What’s the Cheapest Plane to Buy?
Ever wondered about the cheapest plane you can invest in?
The cheapest one is most likely the Cessna 150, which was introduced back in the late 1950s, a revolutionary plane during those times. It has a tricycle gear with a side-by-side two-seater design, which is easy to fly and made for two lean people. You can find a lot of Cessna 150s available today, which uses a Continental O-200 engine, which is relatively affordable to overhaul with readily available parts.
Plus, the early Cessna 150s had the cool straight tail and fastback upper fuselage style, which many people think look awesome!
If you’re planning to get this cheapest plane, you get it in good value with its modest capability, as it costs only $15,000, more or less.
How Much Does a Decommissioned 747 Cost?
The overall cost of a decommissioned Boeing Business Jet 747 depends on what part you are purchasing and its condition. But expect to pay huge bucks for it!
The estimated cost of the Boeing 747 is between $10-100 million. Scrap alone can cost up to $55,000 or more, with the shell costing $100,000 in the early 2000s. That doesn’t include logistic cost, which can go over $100,000.
You can purchase old shells and fuselage of a Boeing 747 for cheap (nearing six figures), though consider the logistics, transportation costs, as well as your city’s zoning limits and requirements.
Can I Visit an Aircraft Boneyard?
Some people would like to visit aircraft boneyards to see the majestic planes, just like in museums and airfields. But is it permitted to visit?
It depends on the aircraft boneyard you plan to go to.
Some airport boneyards do not permit visitors and tourists, with the areas having controlled access. Other times, visitors are permitted to go in and visit, but only via organized bus tours, where you can’t leave the bus. Some areas hold monthly events and invite visits.
It’s best to check with the airport and airplane boneyard before planning a visit.
Where is the Largest Aircraft Boneyard?
You’ll find a lot of aircraft boneyards and graveyards worldwide. If you’re wondering what the biggest aircraft boneyard is, it is the Davis-Monthan, which is located near Arizona City in Tucson.
This is an aircraft boneyard that stores around 4,400 aircraft, which are arranged in a land of 2,600 acres (or 10.5 square kilometers) big. Facility workers simply call this the “Boneyard.”
This location is run by the 209 AMARG, or the 309th Aerospace Maintenance and Regeneration Group. It shelters all kinds of airplanes, from broken or retired plane bombers, Superfortress, Skytrains, Boeing 727s, and a lot more commercial aircraft and the like! But most of the preserved aircraft here belong to military aviation.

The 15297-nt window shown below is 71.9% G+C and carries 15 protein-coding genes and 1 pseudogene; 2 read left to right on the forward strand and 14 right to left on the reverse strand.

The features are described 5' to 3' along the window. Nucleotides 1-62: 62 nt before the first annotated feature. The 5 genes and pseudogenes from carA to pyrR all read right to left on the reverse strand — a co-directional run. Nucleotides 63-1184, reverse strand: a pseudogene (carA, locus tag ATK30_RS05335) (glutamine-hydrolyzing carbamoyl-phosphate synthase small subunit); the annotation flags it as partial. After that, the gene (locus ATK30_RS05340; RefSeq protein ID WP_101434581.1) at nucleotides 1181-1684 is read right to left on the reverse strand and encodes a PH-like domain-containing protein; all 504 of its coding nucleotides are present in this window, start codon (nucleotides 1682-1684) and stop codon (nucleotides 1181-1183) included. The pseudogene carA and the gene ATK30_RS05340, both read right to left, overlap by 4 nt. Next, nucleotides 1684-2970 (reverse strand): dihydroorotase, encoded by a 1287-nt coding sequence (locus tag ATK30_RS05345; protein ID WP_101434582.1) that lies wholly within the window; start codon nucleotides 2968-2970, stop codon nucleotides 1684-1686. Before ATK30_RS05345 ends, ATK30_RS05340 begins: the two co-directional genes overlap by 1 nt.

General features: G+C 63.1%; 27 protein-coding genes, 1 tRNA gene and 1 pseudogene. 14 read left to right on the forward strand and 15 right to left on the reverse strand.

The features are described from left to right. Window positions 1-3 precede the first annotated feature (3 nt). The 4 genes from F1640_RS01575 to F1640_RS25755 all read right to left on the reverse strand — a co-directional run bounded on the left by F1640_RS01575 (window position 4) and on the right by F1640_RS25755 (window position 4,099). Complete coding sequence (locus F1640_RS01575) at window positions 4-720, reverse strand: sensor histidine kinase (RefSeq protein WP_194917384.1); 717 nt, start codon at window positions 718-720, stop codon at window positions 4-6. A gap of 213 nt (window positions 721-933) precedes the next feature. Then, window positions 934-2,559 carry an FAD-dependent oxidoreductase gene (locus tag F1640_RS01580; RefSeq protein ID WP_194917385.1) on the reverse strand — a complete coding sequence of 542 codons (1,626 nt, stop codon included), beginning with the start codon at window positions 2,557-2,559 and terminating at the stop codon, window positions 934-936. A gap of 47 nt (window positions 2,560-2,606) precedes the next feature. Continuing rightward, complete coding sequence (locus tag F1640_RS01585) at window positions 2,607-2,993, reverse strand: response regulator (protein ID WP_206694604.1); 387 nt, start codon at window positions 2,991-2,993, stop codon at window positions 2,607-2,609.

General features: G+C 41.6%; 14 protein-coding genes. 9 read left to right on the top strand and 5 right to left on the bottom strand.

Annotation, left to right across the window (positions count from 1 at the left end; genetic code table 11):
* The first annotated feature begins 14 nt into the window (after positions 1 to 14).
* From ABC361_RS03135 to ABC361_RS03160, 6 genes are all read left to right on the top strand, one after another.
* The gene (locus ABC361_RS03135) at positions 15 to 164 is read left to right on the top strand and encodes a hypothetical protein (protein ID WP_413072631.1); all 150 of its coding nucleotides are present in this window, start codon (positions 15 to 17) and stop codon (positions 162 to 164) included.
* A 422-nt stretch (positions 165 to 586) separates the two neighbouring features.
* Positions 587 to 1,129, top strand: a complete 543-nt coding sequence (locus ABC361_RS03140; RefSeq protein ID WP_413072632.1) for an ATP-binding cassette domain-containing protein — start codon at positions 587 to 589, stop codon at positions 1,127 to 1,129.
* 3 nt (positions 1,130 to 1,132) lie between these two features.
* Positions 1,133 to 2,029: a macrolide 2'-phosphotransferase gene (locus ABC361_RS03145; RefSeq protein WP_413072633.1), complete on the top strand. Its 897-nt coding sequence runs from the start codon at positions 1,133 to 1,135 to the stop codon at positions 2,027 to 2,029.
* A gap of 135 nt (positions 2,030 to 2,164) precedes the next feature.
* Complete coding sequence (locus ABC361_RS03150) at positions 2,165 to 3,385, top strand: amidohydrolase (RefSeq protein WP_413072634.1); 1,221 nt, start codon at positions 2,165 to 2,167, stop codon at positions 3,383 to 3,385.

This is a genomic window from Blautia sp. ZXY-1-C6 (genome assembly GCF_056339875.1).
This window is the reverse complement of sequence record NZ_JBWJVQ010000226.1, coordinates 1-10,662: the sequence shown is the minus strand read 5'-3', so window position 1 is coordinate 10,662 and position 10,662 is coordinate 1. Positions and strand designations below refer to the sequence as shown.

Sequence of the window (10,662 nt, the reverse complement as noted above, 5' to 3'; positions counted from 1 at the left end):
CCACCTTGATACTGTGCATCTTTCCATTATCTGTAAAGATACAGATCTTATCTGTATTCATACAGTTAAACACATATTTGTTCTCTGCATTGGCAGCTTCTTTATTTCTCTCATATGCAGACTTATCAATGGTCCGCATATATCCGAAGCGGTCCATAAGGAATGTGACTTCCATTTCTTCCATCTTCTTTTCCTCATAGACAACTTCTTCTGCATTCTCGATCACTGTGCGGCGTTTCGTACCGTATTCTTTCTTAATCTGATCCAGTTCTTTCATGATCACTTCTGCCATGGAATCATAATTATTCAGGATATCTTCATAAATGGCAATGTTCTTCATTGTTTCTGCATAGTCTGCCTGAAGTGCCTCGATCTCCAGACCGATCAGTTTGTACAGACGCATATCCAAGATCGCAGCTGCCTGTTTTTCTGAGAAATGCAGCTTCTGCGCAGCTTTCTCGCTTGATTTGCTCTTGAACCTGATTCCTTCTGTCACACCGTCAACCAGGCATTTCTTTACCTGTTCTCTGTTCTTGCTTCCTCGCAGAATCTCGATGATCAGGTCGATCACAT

The next two largest aircraft boneyards are located in Southern California and Phoenix, both in the United States. However, Spain and Russia are home to one of the largest airplane boneyards as well, with Tarmac Aircraft Boneyard being the biggest in Europe and the Khodynka Field being the most popular in Russia.
Where Do Old Planes Go to Die?
Just like where airplanes are scrapped, old planes usually go to airplane graveyards. Some parts may be removed for reuse or resale then scrapped, while others are kept for storage with a bit of maintenance. It depends on the airlines’ discretion, as well as the planes’ conditions when it was brought to the graveyard after retirement.
But that doesn’t mean that it’s the end of the planes’ roads and that they are simply left to die! Other than being recycled for future use or selling, other planes would be reincarnated as cargo units. Some planes have a career to conduct cargo service, which is becoming popular now since there is more focus on shipping operations.
But for planes that continue to stay in retirement, they are in storage facilities of graveyards, waiting until new buyers invest in them or their parts. For planes that are considered as historical models, they would most likely be retired and preserved for exhibitions in airfields and museums!
Wrapping It Up
Finding junk airplane fuselage for sale isn’t like purchasing groceries from your local store. There are many factors to consider and learn about beforehand, so you know exactly what you’re getting and where to get them. Now that you know more about airplane fuselage for sale, check out reputable areas that sell them so you can set a budget!
Good luck with your finds and hopefully, you get to make great use out of the fuselage, just as it had in its colorful past.